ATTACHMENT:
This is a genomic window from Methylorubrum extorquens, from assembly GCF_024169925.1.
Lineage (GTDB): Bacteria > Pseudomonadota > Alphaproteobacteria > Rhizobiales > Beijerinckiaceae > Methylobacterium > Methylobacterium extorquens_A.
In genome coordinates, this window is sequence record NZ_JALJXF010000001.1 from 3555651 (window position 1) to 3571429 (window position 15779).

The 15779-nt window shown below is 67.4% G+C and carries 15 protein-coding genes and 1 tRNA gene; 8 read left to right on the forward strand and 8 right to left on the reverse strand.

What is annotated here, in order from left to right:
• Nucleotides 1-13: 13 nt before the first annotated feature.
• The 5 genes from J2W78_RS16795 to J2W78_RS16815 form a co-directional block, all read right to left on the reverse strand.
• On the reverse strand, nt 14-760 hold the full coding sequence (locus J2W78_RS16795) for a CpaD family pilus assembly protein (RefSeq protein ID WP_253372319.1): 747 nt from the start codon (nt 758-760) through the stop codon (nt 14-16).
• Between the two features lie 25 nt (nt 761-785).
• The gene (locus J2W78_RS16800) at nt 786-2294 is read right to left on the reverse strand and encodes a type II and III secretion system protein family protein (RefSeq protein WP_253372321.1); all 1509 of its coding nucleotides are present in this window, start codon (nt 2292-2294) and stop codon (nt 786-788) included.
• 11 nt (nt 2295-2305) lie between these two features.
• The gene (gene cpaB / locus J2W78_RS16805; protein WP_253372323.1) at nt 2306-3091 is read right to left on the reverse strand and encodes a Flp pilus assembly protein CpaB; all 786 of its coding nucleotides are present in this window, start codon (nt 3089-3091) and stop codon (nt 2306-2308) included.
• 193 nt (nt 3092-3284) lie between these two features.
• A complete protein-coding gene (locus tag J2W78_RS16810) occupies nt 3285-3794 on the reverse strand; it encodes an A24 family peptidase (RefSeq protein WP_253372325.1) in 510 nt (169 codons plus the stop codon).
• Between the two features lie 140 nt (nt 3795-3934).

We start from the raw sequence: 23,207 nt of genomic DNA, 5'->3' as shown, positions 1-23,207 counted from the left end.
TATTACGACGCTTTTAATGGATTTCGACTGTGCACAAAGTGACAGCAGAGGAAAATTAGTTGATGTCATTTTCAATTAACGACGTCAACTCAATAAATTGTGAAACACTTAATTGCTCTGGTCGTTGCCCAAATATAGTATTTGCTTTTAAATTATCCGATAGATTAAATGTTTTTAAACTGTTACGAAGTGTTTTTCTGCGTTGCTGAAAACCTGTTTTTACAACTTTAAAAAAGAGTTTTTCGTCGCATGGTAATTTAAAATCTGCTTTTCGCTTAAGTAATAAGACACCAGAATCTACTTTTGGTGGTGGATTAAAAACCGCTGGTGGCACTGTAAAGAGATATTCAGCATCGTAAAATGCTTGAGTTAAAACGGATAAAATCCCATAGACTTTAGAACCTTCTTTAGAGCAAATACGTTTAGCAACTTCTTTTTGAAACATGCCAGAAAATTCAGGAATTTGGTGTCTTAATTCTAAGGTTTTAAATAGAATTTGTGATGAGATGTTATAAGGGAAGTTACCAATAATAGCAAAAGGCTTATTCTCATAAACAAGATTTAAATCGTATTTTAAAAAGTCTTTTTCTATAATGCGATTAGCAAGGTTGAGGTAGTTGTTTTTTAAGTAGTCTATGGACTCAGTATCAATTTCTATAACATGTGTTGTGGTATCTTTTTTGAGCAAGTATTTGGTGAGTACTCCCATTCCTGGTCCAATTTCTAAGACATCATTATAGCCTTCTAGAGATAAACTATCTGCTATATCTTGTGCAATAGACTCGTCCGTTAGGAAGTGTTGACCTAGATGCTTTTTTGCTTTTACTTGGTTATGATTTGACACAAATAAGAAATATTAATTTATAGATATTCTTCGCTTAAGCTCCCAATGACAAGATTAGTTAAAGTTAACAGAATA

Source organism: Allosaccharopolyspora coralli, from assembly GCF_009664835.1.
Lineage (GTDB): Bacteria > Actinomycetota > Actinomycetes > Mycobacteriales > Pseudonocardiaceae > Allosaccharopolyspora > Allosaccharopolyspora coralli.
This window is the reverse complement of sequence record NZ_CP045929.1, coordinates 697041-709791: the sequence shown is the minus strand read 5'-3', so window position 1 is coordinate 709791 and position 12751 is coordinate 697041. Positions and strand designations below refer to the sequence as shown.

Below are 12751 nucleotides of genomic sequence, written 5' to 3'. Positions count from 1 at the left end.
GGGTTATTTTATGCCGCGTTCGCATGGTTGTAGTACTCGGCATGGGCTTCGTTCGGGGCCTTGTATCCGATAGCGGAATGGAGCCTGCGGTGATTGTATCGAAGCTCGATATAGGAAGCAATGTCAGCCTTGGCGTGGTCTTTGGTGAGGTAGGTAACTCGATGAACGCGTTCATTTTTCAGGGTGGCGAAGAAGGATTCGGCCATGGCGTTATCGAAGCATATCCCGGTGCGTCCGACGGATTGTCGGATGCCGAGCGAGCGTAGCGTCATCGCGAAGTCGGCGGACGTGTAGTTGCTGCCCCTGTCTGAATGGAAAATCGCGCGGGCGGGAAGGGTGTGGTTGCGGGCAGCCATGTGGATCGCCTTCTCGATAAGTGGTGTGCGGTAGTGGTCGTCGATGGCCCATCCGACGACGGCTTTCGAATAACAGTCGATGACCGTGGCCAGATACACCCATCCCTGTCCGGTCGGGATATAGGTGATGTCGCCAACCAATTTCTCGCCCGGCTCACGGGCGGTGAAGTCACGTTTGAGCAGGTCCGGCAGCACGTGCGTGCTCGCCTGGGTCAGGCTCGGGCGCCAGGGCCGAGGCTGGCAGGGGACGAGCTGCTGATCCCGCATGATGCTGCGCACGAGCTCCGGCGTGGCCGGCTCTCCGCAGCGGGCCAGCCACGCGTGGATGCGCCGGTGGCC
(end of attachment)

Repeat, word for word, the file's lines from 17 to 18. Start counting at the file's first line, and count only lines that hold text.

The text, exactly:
TATTACGACGCTTTTAATGGATTTCGACTGTGCACAAAGTGACAGCAGAGGAAAATTAGTTGATGTCATTTTCAATTAACGACGTCAACTCAATAAATTGTGAAACACTTAATTGCTCTGGTCGTTGCCCAAATATAGTATTTGCTTTTAAATTATCCGATAGATTAAATGTTTTTAAACTGTTACGAAGTGTTTTTCTGCGTTGCTGAAAACCTGTTTTTACAACTTTAAAAAAGAGTTTTTCGTCGCATGGTAATTTAAAATCTGCTTTTCGCTTAAGTAATAAGACACCAGAATCTACTTTTGGTGGTGGATTAAAAACCGCTGGTGGCACTGTAAAGAGATATTCAGCATCGTAAAATGCTTGAGTTAAAACGGATAAAATCCCATAGACTTTAGAACCTTCTTTAGAGCAAATACGTTTAGCAACTTCTTTTTGAAACATGCCAGAAAATTCAGGAATTTGGTGTCTTAATTCTAAGGTTTTAAATAGAATTTGTGATGAGATGTTATAAGGGAAGTTACCAATAATAGCAAAAGGCTTATTCTCATAAACAAGATTTAAATCGTATTTTAAAAAGTCTTTTTCTATAATGCGATTAGCAAGGTTGAGGTAGTTGTTTTTTAAGTAGTCTATGGACTCAGTATCAATTTCTATAACATGTGTTGTGGTATCTTTTTTGAGCAAGTATTTGGTGAGTACTCCCATTCCTGGTCCAATTTCTAAGACATCATTATAGCCTTCTAGAGATAAACTATCTGCTATATCTTGTGCAATAGACTCGTCCGTTAGGAAGTGTTGACCTAGATGCTTTTTTGCTTTTACTTGGTTATGATTTGACACAAATAAGAAATATTAATTTATAGATATTCTTCGCTTAAGCTCCCAATGACAAGATTAGTTAAAGTTAACAGAATA

Source organism: Allosaccharopolyspora coralli, from assembly GCF_009664835.1.